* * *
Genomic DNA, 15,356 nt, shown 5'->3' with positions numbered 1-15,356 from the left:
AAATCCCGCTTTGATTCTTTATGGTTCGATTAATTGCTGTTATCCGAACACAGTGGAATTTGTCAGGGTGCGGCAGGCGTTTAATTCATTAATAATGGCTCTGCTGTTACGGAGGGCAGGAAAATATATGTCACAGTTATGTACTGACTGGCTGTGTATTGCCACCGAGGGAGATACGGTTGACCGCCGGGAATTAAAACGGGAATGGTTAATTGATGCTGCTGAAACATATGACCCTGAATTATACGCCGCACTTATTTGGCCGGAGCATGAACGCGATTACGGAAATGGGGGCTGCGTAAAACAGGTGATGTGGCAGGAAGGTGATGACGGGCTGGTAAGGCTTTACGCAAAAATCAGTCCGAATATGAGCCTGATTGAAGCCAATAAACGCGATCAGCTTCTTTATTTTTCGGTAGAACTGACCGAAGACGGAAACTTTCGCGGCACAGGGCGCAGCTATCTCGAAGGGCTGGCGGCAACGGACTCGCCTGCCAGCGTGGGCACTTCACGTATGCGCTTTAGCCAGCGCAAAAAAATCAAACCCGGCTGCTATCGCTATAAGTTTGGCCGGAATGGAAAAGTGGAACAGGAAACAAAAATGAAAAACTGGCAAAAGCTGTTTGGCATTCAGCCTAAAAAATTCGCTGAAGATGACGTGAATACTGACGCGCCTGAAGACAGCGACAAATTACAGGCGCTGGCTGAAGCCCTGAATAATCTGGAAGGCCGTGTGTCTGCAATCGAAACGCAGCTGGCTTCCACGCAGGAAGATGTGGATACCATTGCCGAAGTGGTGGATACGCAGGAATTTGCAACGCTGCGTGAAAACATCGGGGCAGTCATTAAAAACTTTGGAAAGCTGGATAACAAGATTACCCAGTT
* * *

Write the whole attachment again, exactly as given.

Genomic DNA, 15,356 nt, shown 5'->3' with positions numbered 1-15,356 from the left:
AAATCCCGCTTTGATTCTTTATGGTTCGATTAATTGCTGTTATCCGAACACAGTGGAATTTGTCAGGGTGCGGCAGGCGTTTAATTCATTAATAATGGCTCTGCTGTTACGGAGGGCAGGAAAATATATGTCACAGTTATGTACTGACTGGCTGTGTATTGCCACCGAGGGAGATACGGTTGACCGCCGGGAATTAAAACGGGAATGGTTAATTGATGCTGCTGAAACATATGACCCTGAATTATACGCCGCACTTATTTGGCCGGAGCATGAACGCGATTACGGAAATGGGGGCTGCGTAAAACAGGTGATGTGGCAGGAAGGTGATGACGGGCTGGTAAGGCTTTACGCAAAAATCAGTCCGAATATGAGCCTGATTGAAGCCAATAAACGCGATCAGCTTCTTTATTTTTCGGTAGAACTGACCGAAGACGGAAACTTTCGCGGCACAGGGCGCAGCTATCTCGAAGGGCTGGCGGCAACGGACTCGCCTGCCAGCGTGGGCACTTCACGTATGCGCTTTAGCCAGCGCAAAAAAATCAAACCCGGCTGCTATCGCTATAAGTTTGGCCGGAATGGAAAAGTGGAACAGGAAACAAAAATGAAAAACTGGCAAAAGCTGTTTGGCATTCAGCCTAAAAAATTCGCTGAAGATGACGTGAATACTGACGCGCCTGAAGACAGCGACAAATTACAGGCGCTGGCTGAAGCCCTGAATAATCTGGAAGGCCGTGTGTCTGCAATCGAAACGCAGCTGGCTTCCACGCAGGAAGATGTGGATACCATTGCCGAAGTGGTGGATACGCAGGAATTTGCAACGCTGCGTGAAAACATCGGGGCAGTCATTAAAAACTTTGGAAAGCTGGATAACAAGATTACCCAGTT